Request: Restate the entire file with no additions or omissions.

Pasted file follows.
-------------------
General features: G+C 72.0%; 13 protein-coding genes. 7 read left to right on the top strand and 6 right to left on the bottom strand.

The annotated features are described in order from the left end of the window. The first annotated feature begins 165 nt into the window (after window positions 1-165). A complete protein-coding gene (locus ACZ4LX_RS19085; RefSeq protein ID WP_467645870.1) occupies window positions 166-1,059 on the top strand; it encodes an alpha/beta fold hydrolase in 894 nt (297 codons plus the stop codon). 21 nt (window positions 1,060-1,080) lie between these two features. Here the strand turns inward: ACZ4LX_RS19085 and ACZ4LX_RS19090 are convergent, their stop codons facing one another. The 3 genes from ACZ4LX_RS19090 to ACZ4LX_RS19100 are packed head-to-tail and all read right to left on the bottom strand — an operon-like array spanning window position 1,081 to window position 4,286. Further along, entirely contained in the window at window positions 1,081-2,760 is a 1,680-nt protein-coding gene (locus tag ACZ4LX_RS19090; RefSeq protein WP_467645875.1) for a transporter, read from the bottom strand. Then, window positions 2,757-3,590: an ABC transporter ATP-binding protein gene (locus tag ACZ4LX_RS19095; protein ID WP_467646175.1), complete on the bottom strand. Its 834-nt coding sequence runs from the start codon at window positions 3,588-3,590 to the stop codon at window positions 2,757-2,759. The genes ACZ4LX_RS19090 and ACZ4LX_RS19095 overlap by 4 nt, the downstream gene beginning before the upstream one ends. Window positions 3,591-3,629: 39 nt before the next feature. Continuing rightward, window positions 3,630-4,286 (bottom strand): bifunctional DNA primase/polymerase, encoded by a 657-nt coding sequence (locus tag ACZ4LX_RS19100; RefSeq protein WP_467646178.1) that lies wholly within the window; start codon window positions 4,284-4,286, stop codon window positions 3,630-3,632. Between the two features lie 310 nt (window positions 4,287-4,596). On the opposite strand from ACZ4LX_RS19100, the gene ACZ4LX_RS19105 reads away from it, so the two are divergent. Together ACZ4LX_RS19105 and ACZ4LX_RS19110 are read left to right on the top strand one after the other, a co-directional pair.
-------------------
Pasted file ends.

General features: G+C 72.0%; 13 protein-coding genes. 7 read left to right on the top strand and 6 right to left on the bottom strand.

The annotated features are described in order from the left end of the window. The first annotated feature begins 165 nt into the window (after window positions 1-165). A complete protein-coding gene (locus ACZ4LX_RS19085; RefSeq protein ID WP_467645870.1) occupies window positions 166-1,059 on the top strand; it encodes an alpha/beta fold hydrolase in 894 nt (297 codons plus the stop codon). 21 nt (window positions 1,060-1,080) lie between these two features. Here the strand turns inward: ACZ4LX_RS19085 and ACZ4LX_RS19090 are convergent, their stop codons facing one another. The 3 genes from ACZ4LX_RS19090 to ACZ4LX_RS19100 are packed head-to-tail and all read right to left on the bottom strand — an operon-like array spanning window position 1,081 to window position 4,286. Further along, entirely contained in the window at window positions 1,081-2,760 is a 1,680-nt protein-coding gene (locus tag ACZ4LX_RS19090; RefSeq protein WP_467645875.1) for a transporter, read from the bottom strand. Then, window positions 2,757-3,590: an ABC transporter ATP-binding protein gene (locus tag ACZ4LX_RS19095; protein ID WP_467646175.1), complete on the bottom strand. Its 834-nt coding sequence runs from the start codon at window positions 3,588-3,590 to the stop codon at window positions 2,757-2,759. The genes ACZ4LX_RS19090 and ACZ4LX_RS19095 overlap by 4 nt, the downstream gene beginning before the upstream one ends. Window positions 3,591-3,629: 39 nt before the next feature. Continuing rightward, window positions 3,630-4,286 (bottom strand): bifunctional DNA primase/polymerase, encoded by a 657-nt coding sequence (locus tag ACZ4LX_RS19100; RefSeq protein WP_467646178.1) that lies wholly within the window; start codon window positions 4,284-4,286, stop codon window positions 3,630-3,632. Between the two features lie 310 nt (window positions 4,287-4,596). On the opposite strand from ACZ4LX_RS19100, the gene ACZ4LX_RS19105 reads away from it, so the two are divergent. Together ACZ4LX_RS19105 and ACZ4LX_RS19110 are read left to right on the top strand one after the other, a co-directional pair.